(n.) an artificially induced trance state resembling sleep, characterized by heightened susceptibility to suggestions, relaxation, and heightened imagination // Mythological origin: Hypnos was the Greek god of sleep
(adj.) rash; too high of a risk // Mythological origin: Icarus was the son of the great inventor Daedalus who created wings of feathers and wax. Icarus flew too high and too close to the sun which melted his wings and caused him to fall into the sea and drown.
(adj.) displaying a rainbow effect of colors // Mythological origin: derives from Iris, the Greek goddess who travelled by rainbow
(n.) the colored disc of the eye that controls light levels inside the eye; any plant of the genus Iris; a rainbow // Mythological origin: Iris was the goddess of the rainbow and she also served as a messenger for the gods, delivering messages to the humans on earth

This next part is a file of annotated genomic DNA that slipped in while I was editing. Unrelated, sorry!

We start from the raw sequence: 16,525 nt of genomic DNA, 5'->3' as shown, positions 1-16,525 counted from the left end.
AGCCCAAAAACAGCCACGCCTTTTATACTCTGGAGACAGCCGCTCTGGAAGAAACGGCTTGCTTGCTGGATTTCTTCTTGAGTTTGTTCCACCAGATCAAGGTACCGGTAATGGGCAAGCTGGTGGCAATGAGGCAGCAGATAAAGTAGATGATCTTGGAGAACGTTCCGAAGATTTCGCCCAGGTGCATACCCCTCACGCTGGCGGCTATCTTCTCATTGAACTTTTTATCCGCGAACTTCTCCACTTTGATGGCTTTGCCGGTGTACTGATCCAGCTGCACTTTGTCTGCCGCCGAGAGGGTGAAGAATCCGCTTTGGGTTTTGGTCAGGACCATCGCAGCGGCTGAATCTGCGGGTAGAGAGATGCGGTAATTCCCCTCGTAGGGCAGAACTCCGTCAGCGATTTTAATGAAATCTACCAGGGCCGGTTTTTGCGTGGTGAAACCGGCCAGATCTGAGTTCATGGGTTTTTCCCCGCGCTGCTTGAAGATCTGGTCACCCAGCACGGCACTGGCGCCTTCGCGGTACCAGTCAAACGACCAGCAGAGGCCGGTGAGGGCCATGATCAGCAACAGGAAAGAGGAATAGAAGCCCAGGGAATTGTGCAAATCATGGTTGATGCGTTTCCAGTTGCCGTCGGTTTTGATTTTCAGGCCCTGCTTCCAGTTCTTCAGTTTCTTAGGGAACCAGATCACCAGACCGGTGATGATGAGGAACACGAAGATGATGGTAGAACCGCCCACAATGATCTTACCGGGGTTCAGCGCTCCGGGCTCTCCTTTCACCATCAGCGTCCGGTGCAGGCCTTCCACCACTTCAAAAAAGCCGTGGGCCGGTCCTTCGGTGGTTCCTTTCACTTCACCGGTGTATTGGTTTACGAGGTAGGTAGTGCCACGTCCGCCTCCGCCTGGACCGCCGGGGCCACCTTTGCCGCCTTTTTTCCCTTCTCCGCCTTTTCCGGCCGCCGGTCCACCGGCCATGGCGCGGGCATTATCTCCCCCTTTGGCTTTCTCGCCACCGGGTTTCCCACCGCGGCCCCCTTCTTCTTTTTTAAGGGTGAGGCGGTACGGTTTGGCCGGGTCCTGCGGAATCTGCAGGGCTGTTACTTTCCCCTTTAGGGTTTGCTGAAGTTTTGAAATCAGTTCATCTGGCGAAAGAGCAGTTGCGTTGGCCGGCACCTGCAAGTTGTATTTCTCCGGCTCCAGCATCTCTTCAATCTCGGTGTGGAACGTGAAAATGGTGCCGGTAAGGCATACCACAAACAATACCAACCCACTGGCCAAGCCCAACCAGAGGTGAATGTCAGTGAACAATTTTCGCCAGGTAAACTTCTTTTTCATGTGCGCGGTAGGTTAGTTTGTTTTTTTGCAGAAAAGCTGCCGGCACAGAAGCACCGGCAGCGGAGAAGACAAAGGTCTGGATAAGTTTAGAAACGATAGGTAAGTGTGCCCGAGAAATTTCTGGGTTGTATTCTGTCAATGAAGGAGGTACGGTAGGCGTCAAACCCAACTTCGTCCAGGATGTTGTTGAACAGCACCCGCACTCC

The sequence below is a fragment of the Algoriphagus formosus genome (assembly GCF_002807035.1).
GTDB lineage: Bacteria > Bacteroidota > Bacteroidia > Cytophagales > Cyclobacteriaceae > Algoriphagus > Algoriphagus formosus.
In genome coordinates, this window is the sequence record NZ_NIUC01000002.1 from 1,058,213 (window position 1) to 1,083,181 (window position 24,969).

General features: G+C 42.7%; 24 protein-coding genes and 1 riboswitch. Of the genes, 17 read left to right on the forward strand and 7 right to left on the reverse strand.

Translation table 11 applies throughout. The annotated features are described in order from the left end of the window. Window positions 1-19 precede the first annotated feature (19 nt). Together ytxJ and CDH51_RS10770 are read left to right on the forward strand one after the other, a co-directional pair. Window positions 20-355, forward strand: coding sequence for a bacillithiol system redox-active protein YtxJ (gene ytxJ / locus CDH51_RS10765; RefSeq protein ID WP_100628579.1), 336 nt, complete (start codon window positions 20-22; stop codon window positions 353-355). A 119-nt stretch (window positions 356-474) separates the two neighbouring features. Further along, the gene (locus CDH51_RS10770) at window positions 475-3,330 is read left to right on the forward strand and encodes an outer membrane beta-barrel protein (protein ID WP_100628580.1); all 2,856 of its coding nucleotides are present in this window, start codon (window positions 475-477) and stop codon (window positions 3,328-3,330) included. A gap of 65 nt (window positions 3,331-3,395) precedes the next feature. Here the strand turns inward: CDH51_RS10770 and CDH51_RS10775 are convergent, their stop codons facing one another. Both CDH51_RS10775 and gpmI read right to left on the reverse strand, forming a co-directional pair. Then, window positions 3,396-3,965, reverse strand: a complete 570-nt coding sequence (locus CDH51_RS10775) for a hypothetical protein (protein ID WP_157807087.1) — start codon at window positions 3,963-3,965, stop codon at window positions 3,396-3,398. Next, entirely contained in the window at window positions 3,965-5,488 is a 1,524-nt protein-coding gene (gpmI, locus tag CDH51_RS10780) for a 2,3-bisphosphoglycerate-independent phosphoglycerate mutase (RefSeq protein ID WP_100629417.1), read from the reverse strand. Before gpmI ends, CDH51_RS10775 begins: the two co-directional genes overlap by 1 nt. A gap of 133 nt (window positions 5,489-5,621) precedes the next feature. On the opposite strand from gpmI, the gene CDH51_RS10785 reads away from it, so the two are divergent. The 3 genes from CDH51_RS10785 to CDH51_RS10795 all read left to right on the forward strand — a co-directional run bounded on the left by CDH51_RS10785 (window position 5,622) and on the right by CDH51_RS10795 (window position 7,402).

(n.) an outcast; a rejected person // Biblical origin: the son of Abraham and Sarah's handmaid who was forced out with his mother into the desert
(n.) a person who is two-faced; a hypocrite; a deceiver // Mythological origin: the Roman god of doorways, beginnings, and transitions (rising and setting of the sun). He is usually represented having one head with one face on the front and another on the back
(n.) an impudent, shameless, or morally unrestrained woman // Biblical origin: the Phoenician wife of Ahab who became associated with false prophets and committed evil deeds including seduction and murder
(adj.) cheerful and friendly // Mythological origin: derives from Jupiter, or Jove, the Roman god of sky and thunder who is equivalent to Zeus